Change in Transfusion Reaction Policy

Steps from the Transfusion Reaction policy from the UIHC Pathology Laboratory Services Handbook, note that the faculty MD must OK continuation of the transfusion of a blood component unit that, possibly, is related to marked changes in the clinical picture of a patient being transfused. Obviously, this OK can take many forms (eg, telephone conversation with a resident or nurse, written or verbal order, etc) but should be recorded in the medical or nursing notes, as determined by those involved at the time. This does not necessarily apply to all suspected/reported transfusion reactions -- only those that potentially might be life-threatening.

B. Steps to follow on the clinical service (i.e., by the transfusionist) if a suspected hemolytic transfusion reaction occurs:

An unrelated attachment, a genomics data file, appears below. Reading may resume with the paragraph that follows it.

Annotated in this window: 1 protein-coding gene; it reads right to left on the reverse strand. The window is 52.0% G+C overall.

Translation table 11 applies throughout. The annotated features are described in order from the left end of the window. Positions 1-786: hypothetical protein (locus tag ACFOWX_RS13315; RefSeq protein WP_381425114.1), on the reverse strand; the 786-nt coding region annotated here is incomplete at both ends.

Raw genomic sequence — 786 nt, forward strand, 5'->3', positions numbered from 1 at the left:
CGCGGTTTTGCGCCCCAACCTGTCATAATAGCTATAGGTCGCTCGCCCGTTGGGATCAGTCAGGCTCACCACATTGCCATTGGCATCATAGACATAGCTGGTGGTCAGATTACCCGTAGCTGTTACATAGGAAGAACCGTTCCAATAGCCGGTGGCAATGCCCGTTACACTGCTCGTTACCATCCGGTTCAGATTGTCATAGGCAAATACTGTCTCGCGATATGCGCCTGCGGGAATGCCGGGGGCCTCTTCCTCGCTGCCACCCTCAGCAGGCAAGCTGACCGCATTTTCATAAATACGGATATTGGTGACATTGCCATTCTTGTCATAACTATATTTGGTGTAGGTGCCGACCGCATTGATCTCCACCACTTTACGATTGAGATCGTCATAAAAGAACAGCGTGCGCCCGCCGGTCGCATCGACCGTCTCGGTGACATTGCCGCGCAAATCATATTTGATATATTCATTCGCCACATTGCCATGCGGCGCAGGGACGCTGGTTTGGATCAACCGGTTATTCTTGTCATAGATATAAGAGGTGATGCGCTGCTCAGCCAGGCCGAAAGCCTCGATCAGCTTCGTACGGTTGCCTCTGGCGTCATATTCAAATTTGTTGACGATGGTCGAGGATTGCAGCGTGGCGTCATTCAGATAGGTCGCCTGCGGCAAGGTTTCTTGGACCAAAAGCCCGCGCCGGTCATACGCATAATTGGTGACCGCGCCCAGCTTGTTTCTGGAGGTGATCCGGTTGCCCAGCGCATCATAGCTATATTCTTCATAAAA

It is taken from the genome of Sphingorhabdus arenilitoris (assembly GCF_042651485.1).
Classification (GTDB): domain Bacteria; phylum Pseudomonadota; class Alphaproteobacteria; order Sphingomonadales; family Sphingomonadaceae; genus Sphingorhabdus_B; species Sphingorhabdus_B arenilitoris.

1. STOP THE TRANSFUSION IMMEDIATELY; KEEP THE IV LINE OPEN with infusion of normal saline or other suitable intravenous solution.
2. Report the suspected reaction to the house staff or attending physician on the clinical service to determine whether the transfusion is to be only temporarily or permanently discontinued. Consultation with a Blood Center physician is strongly encouraged. Per recommendation of the UIHC Transfusion Committee, house staff must consult with an attending/faculty physician before ordering continuation of the transfusion if any of the following are present:
A. Marked sustained change from baseline vital signs
1. Decrease in systolic blood pressure of greater than or equal to 30 mm mercury
2. Increase in heart rate of greater than or equal to 30 beats per minute
3. Increase in temperature greater than or equal to 1.5oC, with or without chilling
4. Marked dyspnea, SOB, oxygen saturation decrease greater than or equal to 10%
B. Hematuria
C. Marked back or abdominal pain, with or without diarrhea
D. Altered sensorium